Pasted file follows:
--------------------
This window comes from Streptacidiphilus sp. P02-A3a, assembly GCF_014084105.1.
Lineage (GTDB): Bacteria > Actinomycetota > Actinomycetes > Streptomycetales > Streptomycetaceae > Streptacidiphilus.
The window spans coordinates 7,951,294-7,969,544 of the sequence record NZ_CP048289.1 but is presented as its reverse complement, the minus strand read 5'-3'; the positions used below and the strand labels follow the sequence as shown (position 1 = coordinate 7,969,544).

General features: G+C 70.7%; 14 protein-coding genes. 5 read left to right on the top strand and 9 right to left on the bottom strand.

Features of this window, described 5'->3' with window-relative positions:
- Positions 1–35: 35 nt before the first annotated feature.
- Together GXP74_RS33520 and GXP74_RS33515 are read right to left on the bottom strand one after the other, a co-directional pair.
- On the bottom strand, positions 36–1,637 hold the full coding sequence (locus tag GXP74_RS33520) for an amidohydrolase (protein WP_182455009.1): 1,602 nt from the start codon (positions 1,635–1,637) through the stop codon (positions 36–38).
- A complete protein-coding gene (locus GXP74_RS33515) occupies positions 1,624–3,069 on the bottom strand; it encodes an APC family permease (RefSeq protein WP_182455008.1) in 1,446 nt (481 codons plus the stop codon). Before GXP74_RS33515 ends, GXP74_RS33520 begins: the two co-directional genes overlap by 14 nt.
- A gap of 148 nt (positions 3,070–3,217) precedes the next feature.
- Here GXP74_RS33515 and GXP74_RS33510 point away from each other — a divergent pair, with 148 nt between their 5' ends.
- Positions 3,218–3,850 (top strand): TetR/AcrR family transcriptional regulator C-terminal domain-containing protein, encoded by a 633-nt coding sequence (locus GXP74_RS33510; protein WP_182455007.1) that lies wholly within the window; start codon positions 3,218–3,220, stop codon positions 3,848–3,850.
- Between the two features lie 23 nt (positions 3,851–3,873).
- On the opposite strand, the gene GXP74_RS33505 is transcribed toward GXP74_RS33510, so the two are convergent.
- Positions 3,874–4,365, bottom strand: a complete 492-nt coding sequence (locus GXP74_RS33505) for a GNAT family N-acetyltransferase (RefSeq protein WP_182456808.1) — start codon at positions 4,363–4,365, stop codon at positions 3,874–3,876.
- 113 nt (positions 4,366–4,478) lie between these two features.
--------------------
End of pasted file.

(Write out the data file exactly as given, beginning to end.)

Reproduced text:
This window comes from Streptacidiphilus sp. P02-A3a, assembly GCF_014084105.1.
Lineage (GTDB): Bacteria > Actinomycetota > Actinomycetes > Streptomycetales > Streptomycetaceae > Streptacidiphilus.
The window spans coordinates 7,951,294-7,969,544 of the sequence record NZ_CP048289.1 but is presented as its reverse complement, the minus strand read 5'-3'; the positions used below and the strand labels follow the sequence as shown (position 1 = coordinate 7,969,544).

General features: G+C 70.7%; 14 protein-coding genes. 5 read left to right on the top strand and 9 right to left on the bottom strand.

Features of this window, described 5'->3' with window-relative positions:
- Positions 1–35: 35 nt before the first annotated feature.
- Together GXP74_RS33520 and GXP74_RS33515 are read right to left on the bottom strand one after the other, a co-directional pair.
- On the bottom strand, positions 36–1,637 hold the full coding sequence (locus tag GXP74_RS33520) for an amidohydrolase (protein WP_182455009.1): 1,602 nt from the start codon (positions 1,635–1,637) through the stop codon (positions 36–38).
- A complete protein-coding gene (locus GXP74_RS33515) occupies positions 1,624–3,069 on the bottom strand; it encodes an APC family permease (RefSeq protein WP_182455008.1) in 1,446 nt (481 codons plus the stop codon). Before GXP74_RS33515 ends, GXP74_RS33520 begins: the two co-directional genes overlap by 14 nt.
- A gap of 148 nt (positions 3,070–3,217) precedes the next feature.
- Here GXP74_RS33515 and GXP74_RS33510 point away from each other — a divergent pair, with 148 nt between their 5' ends.
- Positions 3,218–3,850 (top strand): TetR/AcrR family transcriptional regulator C-terminal domain-containing protein, encoded by a 633-nt coding sequence (locus GXP74_RS33510; protein WP_182455007.1) that lies wholly within the window; start codon positions 3,218–3,220, stop codon positions 3,848–3,850.
- Between the two features lie 23 nt (positions 3,851–3,873).
- On the opposite strand, the gene GXP74_RS33505 is transcribed toward GXP74_RS33510, so the two are convergent.
- Positions 3,874–4,365, bottom strand: a complete 492-nt coding sequence (locus GXP74_RS33505) for a GNAT family N-acetyltransferase (RefSeq protein WP_182456808.1) — start codon at positions 4,363–4,365, stop codon at positions 3,874–3,876.
- 113 nt (positions 4,366–4,478) lie between these two features.